Mexico City - World No 2 Jon Rahm battled to a two-under par 69 on Sunday to pull off a one-shot victory in the US PGA Tour’s Mexico Open at Vidanta Vallarta.
Rahm held or shared the lead after every round, but it was far from easy for the Spaniard, who had to salvage a par at the par-five finishing hole to finish on 17-under 267 -- a stroke in front of Brandon Wu, Tony Finau and Kurt Kitayama.
Wu and Finau charged up the leaderboard with outstanding eight-under par 63s while Kitayama, playing alongside Rahm in the final group, closed with a 68 to join the group on 268.
"Pretty stressful weekend all the way to the end," Rahm said after sealing his seventh US PGA Tour title -- his first since his maiden major victory at the US Open at Torrey Pines last year.
After back-to-back birdies at the sixth and seventh Rahm bogeyed the 10th, missing a six-foot putt to save par.
He missed a 10-foot birdie attempt at the par-five 12th and both Wu and Finau were in the clubhouse at 16-under before Rahm drained a testing 11-foot birdie to reach 17-under at the 14th.
Rahm rapped in a par-saving five-footer at the 15th and parred the 16th. He looked in control with a tee shot to 11 feet at the par-three 17th, but his birdie attempt came up short.
And he was in dense rough off on a steep bank above a fairway bunker at the 18th, where he eventually two-putted from the fringe 23 feet from the cup to seal the win.
"I did not think that having a par-five where a fade tee shot was required I'd be stressing this much," Rahm said. "But I got it done at the end and I think all the stress earlier in the round helped me on those last two putts."
Rahm acknowledged that compared to the first two rounds his play on the weekend "wasn't great."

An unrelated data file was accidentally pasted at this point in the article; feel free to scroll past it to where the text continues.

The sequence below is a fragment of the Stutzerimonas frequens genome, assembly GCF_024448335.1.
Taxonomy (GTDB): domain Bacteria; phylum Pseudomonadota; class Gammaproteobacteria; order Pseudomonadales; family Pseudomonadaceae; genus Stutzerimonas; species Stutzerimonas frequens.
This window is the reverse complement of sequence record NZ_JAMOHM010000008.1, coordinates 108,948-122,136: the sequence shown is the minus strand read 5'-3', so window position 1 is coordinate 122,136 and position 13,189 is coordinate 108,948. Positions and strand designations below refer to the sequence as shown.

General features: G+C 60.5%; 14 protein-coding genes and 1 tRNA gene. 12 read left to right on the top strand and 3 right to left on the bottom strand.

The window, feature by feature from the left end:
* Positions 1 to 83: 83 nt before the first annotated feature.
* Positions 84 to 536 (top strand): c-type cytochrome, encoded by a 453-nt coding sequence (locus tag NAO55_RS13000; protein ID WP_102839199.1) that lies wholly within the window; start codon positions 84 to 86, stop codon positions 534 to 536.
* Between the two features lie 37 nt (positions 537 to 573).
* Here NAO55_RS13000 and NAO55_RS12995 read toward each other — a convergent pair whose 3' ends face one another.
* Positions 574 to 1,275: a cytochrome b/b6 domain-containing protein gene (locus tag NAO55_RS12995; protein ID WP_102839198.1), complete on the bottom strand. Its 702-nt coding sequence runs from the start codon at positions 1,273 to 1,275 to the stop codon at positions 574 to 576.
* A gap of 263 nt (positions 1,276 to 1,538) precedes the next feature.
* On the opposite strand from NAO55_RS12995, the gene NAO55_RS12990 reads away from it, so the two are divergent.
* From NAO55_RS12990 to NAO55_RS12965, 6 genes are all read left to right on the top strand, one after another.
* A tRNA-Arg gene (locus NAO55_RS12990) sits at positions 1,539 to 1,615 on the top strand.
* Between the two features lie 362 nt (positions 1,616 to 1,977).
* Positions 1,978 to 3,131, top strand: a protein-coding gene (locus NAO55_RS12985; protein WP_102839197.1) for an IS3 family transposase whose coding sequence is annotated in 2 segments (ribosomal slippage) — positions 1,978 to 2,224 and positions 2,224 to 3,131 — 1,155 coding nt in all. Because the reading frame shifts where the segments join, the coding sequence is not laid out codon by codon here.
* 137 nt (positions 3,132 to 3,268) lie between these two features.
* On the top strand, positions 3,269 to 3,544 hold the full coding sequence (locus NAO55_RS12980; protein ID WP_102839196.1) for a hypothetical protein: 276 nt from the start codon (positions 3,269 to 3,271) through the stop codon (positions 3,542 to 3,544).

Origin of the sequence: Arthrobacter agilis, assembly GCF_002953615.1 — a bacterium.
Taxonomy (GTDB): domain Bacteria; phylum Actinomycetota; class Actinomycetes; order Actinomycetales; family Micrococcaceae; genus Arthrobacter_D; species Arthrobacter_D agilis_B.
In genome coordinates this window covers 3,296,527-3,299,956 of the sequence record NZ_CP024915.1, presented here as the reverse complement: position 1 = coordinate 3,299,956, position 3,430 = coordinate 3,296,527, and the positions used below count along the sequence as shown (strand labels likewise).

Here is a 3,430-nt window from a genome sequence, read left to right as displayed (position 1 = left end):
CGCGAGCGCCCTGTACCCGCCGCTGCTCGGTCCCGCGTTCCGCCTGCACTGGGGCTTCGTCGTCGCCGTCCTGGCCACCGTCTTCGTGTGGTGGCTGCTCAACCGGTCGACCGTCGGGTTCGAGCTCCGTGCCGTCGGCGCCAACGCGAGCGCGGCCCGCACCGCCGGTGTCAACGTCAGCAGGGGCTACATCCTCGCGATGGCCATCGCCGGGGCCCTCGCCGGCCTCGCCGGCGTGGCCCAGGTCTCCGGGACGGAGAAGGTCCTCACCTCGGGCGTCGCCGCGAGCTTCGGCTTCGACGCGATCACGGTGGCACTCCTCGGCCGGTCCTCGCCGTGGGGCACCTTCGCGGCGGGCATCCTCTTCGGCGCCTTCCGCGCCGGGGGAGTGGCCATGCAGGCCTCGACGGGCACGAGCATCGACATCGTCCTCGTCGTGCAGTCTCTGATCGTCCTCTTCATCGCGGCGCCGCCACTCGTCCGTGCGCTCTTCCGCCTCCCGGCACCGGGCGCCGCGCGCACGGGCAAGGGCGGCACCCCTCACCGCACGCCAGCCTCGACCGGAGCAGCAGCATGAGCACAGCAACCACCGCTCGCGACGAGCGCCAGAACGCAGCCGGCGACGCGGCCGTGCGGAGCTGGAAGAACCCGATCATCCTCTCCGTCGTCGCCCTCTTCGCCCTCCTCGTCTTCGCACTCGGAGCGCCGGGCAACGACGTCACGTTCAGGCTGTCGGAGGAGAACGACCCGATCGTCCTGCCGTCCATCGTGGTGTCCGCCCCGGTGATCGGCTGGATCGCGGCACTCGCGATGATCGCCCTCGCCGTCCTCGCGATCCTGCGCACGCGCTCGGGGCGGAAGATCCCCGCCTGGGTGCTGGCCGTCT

"But I stayed aggressive," he said. "I had faith in every part of my game and it showed."
Wu, 25, notched his best career round with an eight-under effort that featured an eagle and six birdies.
"I played awesome today," said Wu, who picked up four strokes in three holes with a nine-foot birdie at the fifth, a 14-foot eagle at the sixth and a birdie at the seventh, where he drove the green and two-putted.
He added birdies at the 10th, 13th, 14th and 16th to grab a share of the lead on 16-under, although he couldn't take advantage of the par-five 18th.
Wu was barely in the clubhouse when Finau rolled in a six-foot birdie at the 18th to join him on 16-under with a 63 of his own.
Finau rolled in a 56-foot eagle putt from off the green at the 14th to highlight a round that also featured six birdies.
Finau said some post-Masters adjustments had paid off in his iron play.
"I hit so many greens, I gave myself so many looks, I knew if I could just roll some in that maybe I could pull something today and I was able to do that," he said.
Kitayama was tied for first at 16-under after his fourth birdie of the day at the 12th. He bogeyed the 14th, but gained a share of second with a birdie at the last, where he, too was in the rough off the tee.
"I'm ecstatic really," said Kitayama, a two-time winner on the DP World tour. "(It was a) tough battle out there, so I'm really happy where I ended up."